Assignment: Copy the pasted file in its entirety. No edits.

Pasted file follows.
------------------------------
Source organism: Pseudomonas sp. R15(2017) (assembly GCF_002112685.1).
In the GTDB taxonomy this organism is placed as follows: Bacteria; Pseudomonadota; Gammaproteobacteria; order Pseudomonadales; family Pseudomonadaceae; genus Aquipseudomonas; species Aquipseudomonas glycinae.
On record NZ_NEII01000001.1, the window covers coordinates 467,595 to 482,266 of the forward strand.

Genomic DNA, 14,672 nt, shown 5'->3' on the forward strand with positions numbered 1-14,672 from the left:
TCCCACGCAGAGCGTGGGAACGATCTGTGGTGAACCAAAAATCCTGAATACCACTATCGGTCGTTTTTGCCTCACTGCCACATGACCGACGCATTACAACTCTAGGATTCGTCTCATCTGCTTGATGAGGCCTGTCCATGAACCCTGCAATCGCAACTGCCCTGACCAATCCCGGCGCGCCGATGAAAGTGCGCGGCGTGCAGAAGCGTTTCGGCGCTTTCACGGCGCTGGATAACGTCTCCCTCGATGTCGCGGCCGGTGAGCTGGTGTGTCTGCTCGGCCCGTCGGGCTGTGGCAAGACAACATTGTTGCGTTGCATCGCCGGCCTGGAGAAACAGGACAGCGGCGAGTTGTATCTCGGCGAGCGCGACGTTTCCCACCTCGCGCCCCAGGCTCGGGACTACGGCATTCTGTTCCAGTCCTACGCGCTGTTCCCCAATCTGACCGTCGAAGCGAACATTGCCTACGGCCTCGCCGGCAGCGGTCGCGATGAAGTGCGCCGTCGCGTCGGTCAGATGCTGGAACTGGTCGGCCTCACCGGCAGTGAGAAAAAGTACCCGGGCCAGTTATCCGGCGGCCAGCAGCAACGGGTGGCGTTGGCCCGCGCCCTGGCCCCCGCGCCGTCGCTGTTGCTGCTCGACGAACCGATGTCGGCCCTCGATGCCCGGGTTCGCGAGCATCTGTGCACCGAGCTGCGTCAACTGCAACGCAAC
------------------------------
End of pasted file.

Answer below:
Source organism: Pseudomonas sp. R15(2017) (assembly GCF_002112685.1).
In the GTDB taxonomy this organism is placed as follows: Bacteria; Pseudomonadota; Gammaproteobacteria; order Pseudomonadales; family Pseudomonadaceae; genus Aquipseudomonas; species Aquipseudomonas glycinae.
On record NZ_NEII01000001.1, the window covers coordinates 467,595 to 482,266 of the forward strand.

Genomic DNA, 14,672 nt, shown 5'->3' on the forward strand with positions numbered 1-14,672 from the left:
TCCCACGCAGAGCGTGGGAACGATCTGTGGTGAACCAAAAATCCTGAATACCACTATCGGTCGTTTTTGCCTCACTGCCACATGACCGACGCATTACAACTCTAGGATTCGTCTCATCTGCTTGATGAGGCCTGTCCATGAACCCTGCAATCGCAACTGCCCTGACCAATCCCGGCGCGCCGATGAAAGTGCGCGGCGTGCAGAAGCGTTTCGGCGCTTTCACGGCGCTGGATAACGTCTCCCTCGATGTCGCGGCCGGTGAGCTGGTGTGTCTGCTCGGCCCGTCGGGCTGTGGCAAGACAACATTGTTGCGTTGCATCGCCGGCCTGGAGAAACAGGACAGCGGCGAGTTGTATCTCGGCGAGCGCGACGTTTCCCACCTCGCGCCCCAGGCTCGGGACTACGGCATTCTGTTCCAGTCCTACGCGCTGTTCCCCAATCTGACCGTCGAAGCGAACATTGCCTACGGCCTCGCCGGCAGCGGTCGCGATGAAGTGCGCCGTCGCGTCGGTCAGATGCTGGAACTGGTCGGCCTCACCGGCAGTGAGAAAAAGTACCCGGGCCAGTTATCCGGCGGCCAGCAGCAACGGGTGGCGTTGGCCCGCGCCCTGGCCCCCGCGCCGTCGCTGTTGCTGCTCGACGAACCGATGTCGGCCCTCGATGCCCGGGTTCGCGAGCATCTGTGCACCGAGCTGCGTCAACTGCAACGCAAC